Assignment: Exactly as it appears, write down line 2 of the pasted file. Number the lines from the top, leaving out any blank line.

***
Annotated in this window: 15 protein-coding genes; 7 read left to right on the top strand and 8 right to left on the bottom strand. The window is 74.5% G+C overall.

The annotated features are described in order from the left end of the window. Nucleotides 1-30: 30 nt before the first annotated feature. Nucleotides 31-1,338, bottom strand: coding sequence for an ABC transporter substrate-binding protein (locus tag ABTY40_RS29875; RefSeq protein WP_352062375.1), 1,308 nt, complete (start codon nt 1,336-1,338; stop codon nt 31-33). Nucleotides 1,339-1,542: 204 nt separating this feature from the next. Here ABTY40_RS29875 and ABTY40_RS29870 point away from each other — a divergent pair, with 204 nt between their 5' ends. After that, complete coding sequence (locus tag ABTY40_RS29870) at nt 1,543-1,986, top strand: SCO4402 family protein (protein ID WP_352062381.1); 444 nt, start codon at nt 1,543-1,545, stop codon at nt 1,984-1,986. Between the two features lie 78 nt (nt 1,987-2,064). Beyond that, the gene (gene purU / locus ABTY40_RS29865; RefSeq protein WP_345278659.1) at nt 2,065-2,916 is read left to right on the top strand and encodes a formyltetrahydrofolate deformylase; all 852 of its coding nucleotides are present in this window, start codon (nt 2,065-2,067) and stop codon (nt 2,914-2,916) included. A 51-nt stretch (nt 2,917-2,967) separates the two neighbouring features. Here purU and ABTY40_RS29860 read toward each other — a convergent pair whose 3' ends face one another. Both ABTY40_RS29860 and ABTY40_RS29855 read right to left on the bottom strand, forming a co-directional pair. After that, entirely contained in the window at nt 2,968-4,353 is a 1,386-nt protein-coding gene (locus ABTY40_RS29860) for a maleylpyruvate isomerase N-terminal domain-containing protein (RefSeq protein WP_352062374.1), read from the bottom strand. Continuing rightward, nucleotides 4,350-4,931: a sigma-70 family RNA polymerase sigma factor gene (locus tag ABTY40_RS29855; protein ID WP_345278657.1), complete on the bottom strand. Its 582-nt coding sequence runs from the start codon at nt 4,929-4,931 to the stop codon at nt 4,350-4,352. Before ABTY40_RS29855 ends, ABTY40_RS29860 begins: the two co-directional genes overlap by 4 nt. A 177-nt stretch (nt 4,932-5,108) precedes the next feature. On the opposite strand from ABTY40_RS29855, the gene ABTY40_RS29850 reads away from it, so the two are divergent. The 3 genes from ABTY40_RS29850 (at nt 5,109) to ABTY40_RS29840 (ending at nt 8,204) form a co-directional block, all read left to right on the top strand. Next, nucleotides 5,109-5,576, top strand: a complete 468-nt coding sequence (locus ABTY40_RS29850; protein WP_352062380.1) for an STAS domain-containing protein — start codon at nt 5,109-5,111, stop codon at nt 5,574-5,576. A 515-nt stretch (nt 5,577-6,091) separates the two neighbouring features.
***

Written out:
The annotated features are described in order from the left end of the window. Nucleotides 1-30: 30 nt before the first annotated feature. Nucleotides 31-1,338, bottom strand: coding sequence for an ABC transporter substrate-binding protein (locus tag ABTY40_RS29875; RefSeq protein WP_352062375.1), 1,308 nt, complete (start codon nt 1,336-1,338; stop codon nt 31-33). Nucleotides 1,339-1,542: 204 nt separating this feature from the next. Here ABTY40_RS29875 and ABTY40_RS29870 point away from each other — a divergent pair, with 204 nt between their 5' ends. After that, complete coding sequence (locus tag ABTY40_RS29870) at nt 1,543-1,986, top strand: SCO4402 family protein (protein ID WP_352062381.1); 444 nt, start codon at nt 1,543-1,545, stop codon at nt 1,984-1,986. Between the two features lie 78 nt (nt 1,987-2,064). Beyond that, the gene (gene purU / locus ABTY40_RS29865; RefSeq protein WP_345278659.1) at nt 2,065-2,916 is read left to right on the top strand and encodes a formyltetrahydrofolate deformylase; all 852 of its coding nucleotides are present in this window, start codon (nt 2,065-2,067) and stop codon (nt 2,914-2,916) included. A 51-nt stretch (nt 2,917-2,967) separates the two neighbouring features. Here purU and ABTY40_RS29860 read toward each other — a convergent pair whose 3' ends face one another. Both ABTY40_RS29860 and ABTY40_RS29855 read right to left on the bottom strand, forming a co-directional pair. After that, entirely contained in the window at nt 2,968-4,353 is a 1,386-nt protein-coding gene (locus ABTY40_RS29860) for a maleylpyruvate isomerase N-terminal domain-containing protein (RefSeq protein WP_352062374.1), read from the bottom strand. Continuing rightward, nucleotides 4,350-4,931: a sigma-70 family RNA polymerase sigma factor gene (locus tag ABTY40_RS29855; protein ID WP_345278657.1), complete on the bottom strand. Its 582-nt coding sequence runs from the start codon at nt 4,929-4,931 to the stop codon at nt 4,350-4,352. Before ABTY40_RS29855 ends, ABTY40_RS29860 begins: the two co-directional genes overlap by 4 nt. A 177-nt stretch (nt 4,932-5,108) precedes the next feature. On the opposite strand from ABTY40_RS29855, the gene ABTY40_RS29850 reads away from it, so the two are divergent. The 3 genes from ABTY40_RS29850 (at nt 5,109) to ABTY40_RS29840 (ending at nt 8,204) form a co-directional block, all read left to right on the top strand. Next, nucleotides 5,109-5,576, top strand: a complete 468-nt coding sequence (locus ABTY40_RS29850; protein WP_352062380.1) for an STAS domain-containing protein — start codon at nt 5,109-5,111, stop codon at nt 5,574-5,576. A 515-nt stretch (nt 5,577-6,091) separates the two neighbouring features.